Boundaries, Part I: Emotional Boundaries

This is a revised version of an essay that I put together previously. It is part of a series of essays on proper boundaries between yourself and the world around you and within you.

One of the things that we as a society seem to have is a poor grasp of emotional boundaries.

Through the course of our lives all of us build within ourselves an intricate set of boundaries and definitions. This is who I am and this is who you are. For some people these boundaries are extremely well defined, for others they barely exist.

There are several basic forms of boundaries that we deal with, which can make this a difficult discussion. One of the better descriptions I’ve seen, from a domestic abuse website, is A successful relationship is composed of two individuals each with a clearly defined sense of her or his own identity. This is certainly part of it, but there is more as well.

The concept of Too Much Information (TMI) is a common one that we frequently deal with. But what constitutes TMI and to whom? There are also societal boundaries: In Japan these boundaries are largely defined by a fairly rigid set of social conventions, which most people follow faithfully. It the US it frequently feels like we muddle our way through it and just expect everyone to have a certain set of boundaries, without having a clear societal code on what those boundaries look like. These boundaries are just as important (and, in the case of societal boundaries, relate to emotional boundaries), but beyond the scope of this essay.

We see emotional boundaries crop up everywhere. Someone who is looking for external validation of their own self-worth generally has a poor emotional boundary in place: they believe that another person’s approval, or disapproval, will directly affect their own worth.

Internalizing insults is another form of poor emotional boundary. As is pointed out by Fuensanta Arismendi in Root, Stone, and Bone: Honoring Andvari and the Vaettir of Money:

That voice told me that maybe I was indeed stupid and insane. If so, this was not because my father screamed so, nor was it my fault. Maybe I was intelligent and perfectly sane; if so, my father’s screams did not change this, and it was not my merit. My father was unkind and uncontrolled and that was his behavior to own–not mine to own for him. So I took back what was mine: my self-worth–and gave him back what was his: his ranting. From that moment on, insults had no hold over me any more.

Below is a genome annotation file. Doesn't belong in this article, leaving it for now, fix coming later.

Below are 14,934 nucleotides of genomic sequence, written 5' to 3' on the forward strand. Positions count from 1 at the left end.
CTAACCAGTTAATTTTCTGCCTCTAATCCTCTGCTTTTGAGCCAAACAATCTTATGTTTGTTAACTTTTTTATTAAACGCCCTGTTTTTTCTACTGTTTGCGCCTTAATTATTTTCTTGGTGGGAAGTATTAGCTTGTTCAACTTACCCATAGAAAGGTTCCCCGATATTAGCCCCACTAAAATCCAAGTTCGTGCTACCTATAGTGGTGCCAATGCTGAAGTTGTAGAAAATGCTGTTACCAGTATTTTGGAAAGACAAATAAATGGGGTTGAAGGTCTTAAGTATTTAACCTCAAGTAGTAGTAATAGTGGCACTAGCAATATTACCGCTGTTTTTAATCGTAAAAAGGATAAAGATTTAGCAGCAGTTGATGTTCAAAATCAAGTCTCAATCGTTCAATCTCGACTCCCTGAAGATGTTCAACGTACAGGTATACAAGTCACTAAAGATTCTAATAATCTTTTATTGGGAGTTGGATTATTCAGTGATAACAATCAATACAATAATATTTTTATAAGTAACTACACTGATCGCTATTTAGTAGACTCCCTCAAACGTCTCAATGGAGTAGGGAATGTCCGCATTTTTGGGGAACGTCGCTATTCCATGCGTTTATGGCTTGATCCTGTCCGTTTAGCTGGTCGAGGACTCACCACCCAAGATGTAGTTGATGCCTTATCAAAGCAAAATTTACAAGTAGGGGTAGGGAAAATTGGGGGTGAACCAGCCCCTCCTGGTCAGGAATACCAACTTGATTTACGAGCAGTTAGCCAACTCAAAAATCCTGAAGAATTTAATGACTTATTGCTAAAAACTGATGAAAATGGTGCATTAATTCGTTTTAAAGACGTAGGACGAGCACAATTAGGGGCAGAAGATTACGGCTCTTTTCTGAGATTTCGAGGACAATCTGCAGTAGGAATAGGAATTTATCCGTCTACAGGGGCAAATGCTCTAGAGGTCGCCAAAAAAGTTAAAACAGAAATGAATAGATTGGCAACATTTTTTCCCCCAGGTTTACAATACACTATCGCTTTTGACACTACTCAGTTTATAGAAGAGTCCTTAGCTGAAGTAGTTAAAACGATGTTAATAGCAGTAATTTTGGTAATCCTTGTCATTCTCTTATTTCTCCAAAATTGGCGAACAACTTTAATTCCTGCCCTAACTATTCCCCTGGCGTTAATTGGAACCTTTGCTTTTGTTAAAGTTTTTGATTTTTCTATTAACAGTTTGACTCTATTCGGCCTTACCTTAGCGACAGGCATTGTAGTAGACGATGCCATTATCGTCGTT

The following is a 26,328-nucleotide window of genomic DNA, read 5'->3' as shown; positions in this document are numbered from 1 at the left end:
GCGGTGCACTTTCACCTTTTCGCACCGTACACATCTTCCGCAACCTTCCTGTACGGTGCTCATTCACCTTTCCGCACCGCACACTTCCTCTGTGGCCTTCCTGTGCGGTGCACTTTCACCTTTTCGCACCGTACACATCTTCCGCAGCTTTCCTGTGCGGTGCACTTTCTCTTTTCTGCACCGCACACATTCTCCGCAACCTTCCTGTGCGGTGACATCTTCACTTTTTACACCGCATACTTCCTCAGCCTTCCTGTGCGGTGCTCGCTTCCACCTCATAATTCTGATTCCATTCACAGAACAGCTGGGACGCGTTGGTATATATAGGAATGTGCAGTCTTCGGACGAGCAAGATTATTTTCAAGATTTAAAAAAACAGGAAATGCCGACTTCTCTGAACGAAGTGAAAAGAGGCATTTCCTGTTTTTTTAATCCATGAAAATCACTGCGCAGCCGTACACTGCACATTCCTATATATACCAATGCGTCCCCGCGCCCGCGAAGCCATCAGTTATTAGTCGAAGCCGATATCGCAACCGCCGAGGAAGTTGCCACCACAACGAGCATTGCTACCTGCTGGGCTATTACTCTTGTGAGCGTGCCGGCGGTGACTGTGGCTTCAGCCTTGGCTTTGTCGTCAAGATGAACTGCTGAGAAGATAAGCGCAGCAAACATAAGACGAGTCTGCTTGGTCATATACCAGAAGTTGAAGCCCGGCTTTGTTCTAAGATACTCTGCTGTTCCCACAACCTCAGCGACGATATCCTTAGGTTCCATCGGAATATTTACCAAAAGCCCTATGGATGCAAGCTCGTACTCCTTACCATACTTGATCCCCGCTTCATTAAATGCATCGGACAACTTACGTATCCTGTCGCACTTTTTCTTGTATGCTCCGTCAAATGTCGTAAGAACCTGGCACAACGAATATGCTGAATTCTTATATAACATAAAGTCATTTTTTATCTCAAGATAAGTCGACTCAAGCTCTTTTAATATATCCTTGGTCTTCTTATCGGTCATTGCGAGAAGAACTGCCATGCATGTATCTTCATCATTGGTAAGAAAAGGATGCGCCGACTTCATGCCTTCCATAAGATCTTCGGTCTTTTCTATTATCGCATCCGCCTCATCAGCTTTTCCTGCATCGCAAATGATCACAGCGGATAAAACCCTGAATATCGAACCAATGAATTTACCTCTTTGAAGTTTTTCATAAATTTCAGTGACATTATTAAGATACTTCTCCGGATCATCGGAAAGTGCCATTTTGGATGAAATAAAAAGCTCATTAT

This is an excellent example of healthy boundaries. The individual is not internalizing the insult and basing their own self-worth off of another individual’s opinion.

This is a hard process to learn and one that is very difficult to master. It means being able to distinguish between the words and the reality of the situation. If a senior engineer tells me that my code has some serious flaws and helps me with them, that is constructive criticism and I would be wise to at least listen to what he or she has to say. But what needs to be realized is that my code is what it is–good or bad–regardless of what the developer says. Their words do not change the nature of the work, though they may change the nature of how I feel about it, and this may be a completely acceptable outcome in the interest of self improvement.

We also see these boundaries crop up in family relationships, which are notorious for having problems in this regard. My parents, for example, have not really accepted the fact that I am pagan (and have been for over a decade). I have told them, which is my responsibility, but having given to them it is not my responsibility to make them believe it, or to shove it down their throats. It was my responsibility to inform them, but what they do with that information is their business. Too often we see a need to either convert or convince, not because it is the right thing (e.g., trying to convince a boss that your design is the correct one) but because on an internal level we need them to accept it to help us allay our doubts, fears, or assuage our own nagging lack of self esteem.

What is important comes down to something that Nathaniel Branden (wiki) points out:

If you take the position that your happiness is primarily in your own hands, you give yourself enormous power. You are not waiting for events or other people to make you happy. You are not trapped by blame, alibis, or self-pity. You are free to look at the options available in any situation and respond as wisely as you can.

The key words are your happiness is primarily in your own hands. You do not need self-pity and do not look to make sure others pity you. Your convictions do not require others to agree with you (not to be confused with “and thus whatever they say is irrelevant”), and your own self-acceptance is not contingent on others accepting you.

This is a hard lesson to learn, and one that many of us struggle with our entire lives, but it is a worthwhile struggle.

Further Reading

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